Harmonization of SARFAESI Act with the Insolvency Code
The Insolvency Code provides for moratorium (or standstill) during the insolvency resolution process which prohibits any person from taking action to recover or enforce any security interest in relation to the corporate debtor under the SARFAESI Act. If the insolvency resolution plan is not approved, the Insolvency Code provides for enforcement of security interest as per the applicable law.
On the aforesaid provisions, it seems that the Committee intends to harmonize the Insolvency Code with SARFAESI Act and for the sake of clarity, recommended that an explanation be inserted which would state that priority to secured creditors in payment of debt would be subject to the provisions of the Insolvency Code in cases where insolvency and bankruptcy proceedings are pending in respect of secured assets of the borrower.
With the Insolvency Code and the legislative amendments proposed under the Bill, the government seems to be putting in place critical building blocks of the infrastructure necessary for faster and more efficient recovery of debt and enforcement of security.
While the Bill and the Committee recommendations seek to bring some much needed changes in the Indian legal framework, the Bill still fails to address some critical issues regarding recovery of debt and enforcement of security which are being faced by the industry.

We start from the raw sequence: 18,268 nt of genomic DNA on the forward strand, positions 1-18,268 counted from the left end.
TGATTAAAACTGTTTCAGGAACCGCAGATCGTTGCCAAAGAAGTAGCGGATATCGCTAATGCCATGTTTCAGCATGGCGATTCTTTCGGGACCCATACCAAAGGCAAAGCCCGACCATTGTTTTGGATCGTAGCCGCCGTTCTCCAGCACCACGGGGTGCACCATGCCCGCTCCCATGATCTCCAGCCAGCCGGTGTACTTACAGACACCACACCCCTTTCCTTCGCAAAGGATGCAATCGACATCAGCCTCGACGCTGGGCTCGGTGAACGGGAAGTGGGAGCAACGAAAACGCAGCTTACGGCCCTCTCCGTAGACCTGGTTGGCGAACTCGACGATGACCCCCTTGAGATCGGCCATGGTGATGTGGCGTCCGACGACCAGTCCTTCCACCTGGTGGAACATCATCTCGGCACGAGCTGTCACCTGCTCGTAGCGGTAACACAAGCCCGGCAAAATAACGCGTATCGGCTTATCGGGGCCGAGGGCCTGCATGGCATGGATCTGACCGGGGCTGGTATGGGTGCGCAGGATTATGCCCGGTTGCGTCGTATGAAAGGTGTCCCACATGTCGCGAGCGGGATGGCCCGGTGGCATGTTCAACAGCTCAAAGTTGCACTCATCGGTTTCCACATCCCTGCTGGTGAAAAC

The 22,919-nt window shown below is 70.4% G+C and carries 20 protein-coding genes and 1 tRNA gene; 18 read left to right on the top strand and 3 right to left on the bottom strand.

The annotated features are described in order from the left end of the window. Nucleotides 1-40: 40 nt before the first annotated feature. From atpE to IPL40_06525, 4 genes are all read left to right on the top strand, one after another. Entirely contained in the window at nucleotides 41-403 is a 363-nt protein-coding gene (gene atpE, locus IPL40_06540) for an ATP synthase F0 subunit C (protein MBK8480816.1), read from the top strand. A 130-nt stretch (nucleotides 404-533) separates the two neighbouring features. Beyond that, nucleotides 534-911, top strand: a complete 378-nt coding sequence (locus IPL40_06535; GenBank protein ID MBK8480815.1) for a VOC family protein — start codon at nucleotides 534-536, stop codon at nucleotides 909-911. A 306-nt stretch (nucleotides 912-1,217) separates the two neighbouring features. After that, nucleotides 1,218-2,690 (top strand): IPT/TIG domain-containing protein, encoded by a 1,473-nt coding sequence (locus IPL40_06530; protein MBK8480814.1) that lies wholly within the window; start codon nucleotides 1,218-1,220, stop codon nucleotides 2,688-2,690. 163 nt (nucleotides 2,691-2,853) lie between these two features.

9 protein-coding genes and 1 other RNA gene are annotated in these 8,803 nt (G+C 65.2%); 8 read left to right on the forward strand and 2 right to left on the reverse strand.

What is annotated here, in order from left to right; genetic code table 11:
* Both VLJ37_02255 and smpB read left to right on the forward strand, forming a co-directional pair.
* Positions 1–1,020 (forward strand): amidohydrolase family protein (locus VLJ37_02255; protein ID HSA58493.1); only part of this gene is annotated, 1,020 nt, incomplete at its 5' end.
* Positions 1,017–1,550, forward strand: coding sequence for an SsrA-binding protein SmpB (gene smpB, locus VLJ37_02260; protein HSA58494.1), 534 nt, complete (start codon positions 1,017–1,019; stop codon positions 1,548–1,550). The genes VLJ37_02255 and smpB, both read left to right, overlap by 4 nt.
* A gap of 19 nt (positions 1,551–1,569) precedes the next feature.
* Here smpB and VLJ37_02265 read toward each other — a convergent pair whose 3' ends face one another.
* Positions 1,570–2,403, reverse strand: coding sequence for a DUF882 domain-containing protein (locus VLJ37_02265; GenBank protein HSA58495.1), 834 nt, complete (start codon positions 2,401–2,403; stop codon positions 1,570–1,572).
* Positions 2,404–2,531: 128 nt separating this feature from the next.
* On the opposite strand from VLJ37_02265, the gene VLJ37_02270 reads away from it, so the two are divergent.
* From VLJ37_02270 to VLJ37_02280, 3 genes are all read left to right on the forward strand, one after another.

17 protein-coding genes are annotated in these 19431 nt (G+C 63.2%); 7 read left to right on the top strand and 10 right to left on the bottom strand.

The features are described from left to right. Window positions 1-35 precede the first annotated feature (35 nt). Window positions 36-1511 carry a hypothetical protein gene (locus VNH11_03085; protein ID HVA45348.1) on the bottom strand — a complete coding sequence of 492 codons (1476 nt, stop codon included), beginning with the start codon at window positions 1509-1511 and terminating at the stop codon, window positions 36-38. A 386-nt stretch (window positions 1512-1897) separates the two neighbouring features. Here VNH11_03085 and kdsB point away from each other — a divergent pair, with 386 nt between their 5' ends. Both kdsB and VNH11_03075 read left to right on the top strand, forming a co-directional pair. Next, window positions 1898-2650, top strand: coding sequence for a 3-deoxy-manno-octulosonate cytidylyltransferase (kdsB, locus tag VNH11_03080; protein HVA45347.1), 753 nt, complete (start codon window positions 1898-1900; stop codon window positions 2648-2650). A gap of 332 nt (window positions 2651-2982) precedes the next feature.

The definition of ‘debt securities’ does not include (i) bonds issued (unlisted or listed) overseas including ‘Masala Bonds’ and foreign currency convertible bonds (FCCBs) and (ii) unlisted non-convertible debentures and bonds.
NBFCs and lenders under the External Commercial Borrowing (“ECB”) guidelines issued by the RBI are still not included in the definition of ‘secured creditors’.
Therefore certain categories of bond holders (as specified in (a) above), NBFCs and ECB lenders continue to be on a non-level playing field vis-à-vis banks and financial institutions which have the right to speedier recovery and enforcement measures under the SARFAESI Act.
Enforcement of pledge created over securities continues to be outside the provisions of the SARFAESI Act and therefore, the enforcement process for pledge continues to be subject to the risk of protracted proceedings in Indian courts.
Further, under the Insolvency Code, the enforcement action can only be taken by a creditor under SARFAESI Act only when an asset is a non-performing asset. To aid effective implementation of the Insolvency Code, the Bill could have provided that if a secured creditor is standing outside liquidation process, then the benefit of SARFAESI Act will be available to such a creditor even if the debt has not become a non-performing asset.
The recommendations highlighted by the Committee suggest that the Bill will undergo further changes and deliberation in the Parliament before the amendments come into effect. Considering that the proposed amendments do not take into consideration any of the above issues, there is still scope for further improvement in the Indian debt recovery and security enforcement laws and ultimately the ease of doing business in India.